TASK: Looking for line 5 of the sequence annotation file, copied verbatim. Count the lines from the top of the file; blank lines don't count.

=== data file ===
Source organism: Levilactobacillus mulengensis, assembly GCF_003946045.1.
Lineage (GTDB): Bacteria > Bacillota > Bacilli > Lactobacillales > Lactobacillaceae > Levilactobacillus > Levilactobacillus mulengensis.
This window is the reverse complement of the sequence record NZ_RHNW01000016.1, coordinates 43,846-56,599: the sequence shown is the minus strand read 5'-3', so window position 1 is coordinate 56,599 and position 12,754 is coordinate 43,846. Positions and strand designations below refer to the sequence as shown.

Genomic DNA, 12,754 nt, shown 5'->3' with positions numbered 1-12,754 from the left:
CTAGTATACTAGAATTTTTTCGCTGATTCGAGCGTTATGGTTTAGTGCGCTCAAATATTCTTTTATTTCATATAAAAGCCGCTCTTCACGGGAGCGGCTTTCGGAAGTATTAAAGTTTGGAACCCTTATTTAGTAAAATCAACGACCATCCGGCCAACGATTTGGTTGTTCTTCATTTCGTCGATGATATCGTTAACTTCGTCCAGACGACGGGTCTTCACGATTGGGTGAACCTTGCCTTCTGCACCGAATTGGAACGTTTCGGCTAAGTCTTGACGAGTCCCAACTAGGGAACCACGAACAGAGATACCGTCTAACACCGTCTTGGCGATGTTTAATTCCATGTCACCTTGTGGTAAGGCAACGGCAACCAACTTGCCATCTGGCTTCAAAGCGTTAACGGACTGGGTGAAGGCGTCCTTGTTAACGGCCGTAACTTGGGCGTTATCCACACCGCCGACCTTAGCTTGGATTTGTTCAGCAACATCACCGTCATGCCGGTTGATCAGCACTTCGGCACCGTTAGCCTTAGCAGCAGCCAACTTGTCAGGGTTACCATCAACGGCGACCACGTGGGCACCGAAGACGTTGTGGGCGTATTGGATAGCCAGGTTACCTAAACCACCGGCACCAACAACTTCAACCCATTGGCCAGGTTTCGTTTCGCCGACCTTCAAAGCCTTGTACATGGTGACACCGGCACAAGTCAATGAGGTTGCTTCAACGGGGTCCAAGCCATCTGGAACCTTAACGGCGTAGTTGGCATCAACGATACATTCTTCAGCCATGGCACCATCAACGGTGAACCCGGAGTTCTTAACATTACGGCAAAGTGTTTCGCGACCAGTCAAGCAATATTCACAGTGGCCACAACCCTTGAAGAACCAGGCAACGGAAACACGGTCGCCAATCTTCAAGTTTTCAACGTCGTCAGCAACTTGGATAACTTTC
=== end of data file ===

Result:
CTAGTATACTAGAATTTTTTCGCTGATTCGAGCGTTATGGTTTAGTGCGCTCAAATATTCTTTTATTTCATATAAAAGCCGCTCTTCACGGGAGCGGCTTTCGGAAGTATTAAAGTTTGGAACCCTTATTTAGTAAAATCAACGACCATCCGGCCAACGATTTGGTTGTTCTTCATTTCGTCGATGATATCGTTAACTTCGTCCAGACGACGGGTCTTCACGATTGGGTGAACCTTGCCTTCTGCACCGAATTGGAACGTTTCGGCTAAGTCTTGACGAGTCCCAACTAGGGAACCACGAACAGAGATACCGTCTAACACCGTCTTGGCGATGTTTAATTCCATGTCACCTTGTGGTAAGGCAACGGCAACCAACTTGCCATCTGGCTTCAAAGCGTTAACGGACTGGGTGAAGGCGTCCTTGTTAACGGCCGTAACTTGGGCGTTATCCACACCGCCGACCTTAGCTTGGATTTGTTCAGCAACATCACCGTCATGCCGGTTGATCAGCACTTCGGCACCGTTAGCCTTAGCAGCAGCCAACTTGTCAGGGTTACCATCAACGGCGACCACGTGGGCACCGAAGACGTTGTGGGCGTATTGGATAGCCAGGTTACCTAAACCACCGGCACCAACAACTTCAACCCATTGGCCAGGTTTCGTTTCGCCGACCTTCAAAGCCTTGTACATGGTGACACCGGCACAAGTCAATGAGGTTGCTTCAACGGGGTCCAAGCCATCTGGAACCTTAACGGCGTAGTTGGCATCAACGATACATTCTTCAGCCATGGCACCATCAACGGTGAACCCGGAGTTCTTAACATTACGGCAAAGTGTTTCGCGACCAGTCAAGCAATATTCACAGTGGCCACAACCCTTGAAGAACCAGGCAACGGAAACACGGTCGCCAATCTTCAAGTTTTCAACGTCGTCAGCAACTTGGATAACTTTC